Lou Weaver grew up respecting the badge. His father was a cop. His father's friends were cops. And so Weaver never feared the police.
That changed when Weaver, who is transgender, was pulled over several years ago on a traffic stop. The officer's reaction to Weaver explaining that he was a transgender man, not a lesbian woman, was so brash that Weaver thought he might end up in cuffs. Then he wondered what would happen if he was ever booked: Would they house him with women because he didn't have a penis? Would they house him with men because he had a beard and a man's voice? But what if he was raped the second he stepped into the shower?
Weaver, a local activist and LGBT consultant, is certain that these are the thoughts of every transgender person who faces police in any situation. It's why he was thrilled in 2013 when then-Harris County Sheriff Adrian Garcia wrote up an LGBTI policy to protect against discrimination, aid jailers in appropriately housing and classifying inmates by gender, and keep LGBTI inmates safe. It was heralded by many as the best LGBTI jail policy in the country, Weaver remembered. And Weaver was hired to train those jailers on how to best implement it, how to handle the intricacies that come with transgender issues.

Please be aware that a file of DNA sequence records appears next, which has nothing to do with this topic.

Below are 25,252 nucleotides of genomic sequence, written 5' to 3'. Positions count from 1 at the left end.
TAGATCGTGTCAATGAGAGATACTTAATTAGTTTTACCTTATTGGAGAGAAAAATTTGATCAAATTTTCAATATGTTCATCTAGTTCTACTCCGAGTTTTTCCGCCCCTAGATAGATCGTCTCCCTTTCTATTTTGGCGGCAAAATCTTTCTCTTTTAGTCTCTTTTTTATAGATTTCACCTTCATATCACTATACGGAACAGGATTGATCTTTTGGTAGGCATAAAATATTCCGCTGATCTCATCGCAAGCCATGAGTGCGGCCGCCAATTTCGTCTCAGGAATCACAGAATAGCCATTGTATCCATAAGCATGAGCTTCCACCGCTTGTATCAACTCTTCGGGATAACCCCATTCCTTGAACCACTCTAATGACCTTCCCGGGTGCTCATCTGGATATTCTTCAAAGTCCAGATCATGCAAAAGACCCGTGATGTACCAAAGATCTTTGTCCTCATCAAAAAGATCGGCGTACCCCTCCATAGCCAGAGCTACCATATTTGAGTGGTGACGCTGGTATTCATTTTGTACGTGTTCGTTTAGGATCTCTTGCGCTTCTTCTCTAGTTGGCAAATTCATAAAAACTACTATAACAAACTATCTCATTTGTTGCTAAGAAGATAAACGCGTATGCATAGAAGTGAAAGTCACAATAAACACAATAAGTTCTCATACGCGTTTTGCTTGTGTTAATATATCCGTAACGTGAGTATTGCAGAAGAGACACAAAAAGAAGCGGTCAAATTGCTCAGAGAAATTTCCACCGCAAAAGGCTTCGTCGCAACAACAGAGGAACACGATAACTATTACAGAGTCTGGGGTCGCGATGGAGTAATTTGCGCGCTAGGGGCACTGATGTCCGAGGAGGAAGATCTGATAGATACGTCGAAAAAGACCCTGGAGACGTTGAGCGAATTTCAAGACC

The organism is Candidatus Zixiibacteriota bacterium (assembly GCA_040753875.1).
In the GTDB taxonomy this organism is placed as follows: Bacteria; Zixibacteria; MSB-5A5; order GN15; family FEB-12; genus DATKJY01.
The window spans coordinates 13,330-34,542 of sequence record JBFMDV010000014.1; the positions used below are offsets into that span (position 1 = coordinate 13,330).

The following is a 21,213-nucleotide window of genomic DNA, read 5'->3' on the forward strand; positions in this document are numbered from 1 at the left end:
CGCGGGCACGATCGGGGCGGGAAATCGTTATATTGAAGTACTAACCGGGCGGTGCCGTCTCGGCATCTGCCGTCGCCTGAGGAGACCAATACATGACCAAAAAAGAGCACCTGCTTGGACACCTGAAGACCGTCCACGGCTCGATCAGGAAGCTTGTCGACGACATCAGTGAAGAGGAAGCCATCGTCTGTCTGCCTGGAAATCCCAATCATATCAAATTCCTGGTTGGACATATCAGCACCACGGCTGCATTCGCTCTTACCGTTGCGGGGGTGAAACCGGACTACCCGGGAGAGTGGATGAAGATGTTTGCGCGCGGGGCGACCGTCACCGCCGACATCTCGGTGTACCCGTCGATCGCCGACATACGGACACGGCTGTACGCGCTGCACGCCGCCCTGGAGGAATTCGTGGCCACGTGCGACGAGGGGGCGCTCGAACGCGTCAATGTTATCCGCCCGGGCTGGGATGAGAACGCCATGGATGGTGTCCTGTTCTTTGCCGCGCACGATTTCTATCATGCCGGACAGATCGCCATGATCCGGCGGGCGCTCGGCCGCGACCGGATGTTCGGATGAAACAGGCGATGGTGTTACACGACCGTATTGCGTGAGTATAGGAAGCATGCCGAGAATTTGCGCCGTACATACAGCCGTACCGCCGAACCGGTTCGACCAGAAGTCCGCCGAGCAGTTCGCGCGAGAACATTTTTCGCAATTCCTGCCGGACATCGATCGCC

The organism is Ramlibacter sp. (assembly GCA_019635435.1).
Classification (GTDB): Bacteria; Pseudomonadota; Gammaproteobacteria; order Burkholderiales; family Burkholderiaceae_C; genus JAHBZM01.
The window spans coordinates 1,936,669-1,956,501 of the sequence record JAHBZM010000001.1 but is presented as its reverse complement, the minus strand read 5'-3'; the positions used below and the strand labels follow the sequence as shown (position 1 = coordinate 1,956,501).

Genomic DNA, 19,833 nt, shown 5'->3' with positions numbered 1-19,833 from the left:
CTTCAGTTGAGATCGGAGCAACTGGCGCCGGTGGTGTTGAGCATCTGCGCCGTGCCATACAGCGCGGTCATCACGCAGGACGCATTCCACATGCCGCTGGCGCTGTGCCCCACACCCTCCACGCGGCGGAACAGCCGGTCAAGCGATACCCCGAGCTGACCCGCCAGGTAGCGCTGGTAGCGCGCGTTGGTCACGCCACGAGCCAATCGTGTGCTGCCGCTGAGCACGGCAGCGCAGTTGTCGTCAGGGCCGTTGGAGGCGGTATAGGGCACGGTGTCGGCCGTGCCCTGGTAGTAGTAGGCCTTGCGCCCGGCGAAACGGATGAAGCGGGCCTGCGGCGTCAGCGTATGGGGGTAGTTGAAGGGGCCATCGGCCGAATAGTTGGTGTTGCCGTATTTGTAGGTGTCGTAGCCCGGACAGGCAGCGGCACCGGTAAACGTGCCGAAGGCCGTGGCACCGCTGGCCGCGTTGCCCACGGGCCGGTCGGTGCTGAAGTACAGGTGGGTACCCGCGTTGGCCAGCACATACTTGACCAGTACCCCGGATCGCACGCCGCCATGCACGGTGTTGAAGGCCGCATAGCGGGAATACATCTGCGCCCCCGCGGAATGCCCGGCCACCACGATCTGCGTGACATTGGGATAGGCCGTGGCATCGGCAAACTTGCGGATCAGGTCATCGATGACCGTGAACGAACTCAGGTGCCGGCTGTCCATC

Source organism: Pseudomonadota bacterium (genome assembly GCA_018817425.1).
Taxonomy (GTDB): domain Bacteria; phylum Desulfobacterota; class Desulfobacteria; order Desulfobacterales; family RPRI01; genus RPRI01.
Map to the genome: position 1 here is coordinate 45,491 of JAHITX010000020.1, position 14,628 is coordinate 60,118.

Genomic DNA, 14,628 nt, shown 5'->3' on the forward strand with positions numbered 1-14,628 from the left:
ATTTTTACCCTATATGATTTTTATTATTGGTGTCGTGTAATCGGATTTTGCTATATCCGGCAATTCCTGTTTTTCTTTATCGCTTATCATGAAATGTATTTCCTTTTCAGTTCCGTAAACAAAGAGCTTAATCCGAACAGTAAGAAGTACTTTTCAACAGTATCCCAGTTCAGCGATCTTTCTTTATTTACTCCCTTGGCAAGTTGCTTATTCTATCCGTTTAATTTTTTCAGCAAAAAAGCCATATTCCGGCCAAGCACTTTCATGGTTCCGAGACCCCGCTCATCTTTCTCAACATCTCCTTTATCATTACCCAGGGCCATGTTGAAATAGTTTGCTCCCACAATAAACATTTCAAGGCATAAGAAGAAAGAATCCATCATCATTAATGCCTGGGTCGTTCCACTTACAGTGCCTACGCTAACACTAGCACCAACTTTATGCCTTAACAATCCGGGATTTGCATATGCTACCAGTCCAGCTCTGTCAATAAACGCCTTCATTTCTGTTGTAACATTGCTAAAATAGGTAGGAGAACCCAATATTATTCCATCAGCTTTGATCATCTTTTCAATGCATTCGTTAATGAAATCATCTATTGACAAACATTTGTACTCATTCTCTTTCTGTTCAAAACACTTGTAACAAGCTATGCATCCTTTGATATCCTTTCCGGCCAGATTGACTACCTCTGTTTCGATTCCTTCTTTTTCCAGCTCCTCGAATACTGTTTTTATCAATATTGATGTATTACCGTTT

He lost that job not long after Sheriff Ron Hickman was appointed to replace Garcia, who stepped down to run for Houston mayor in May.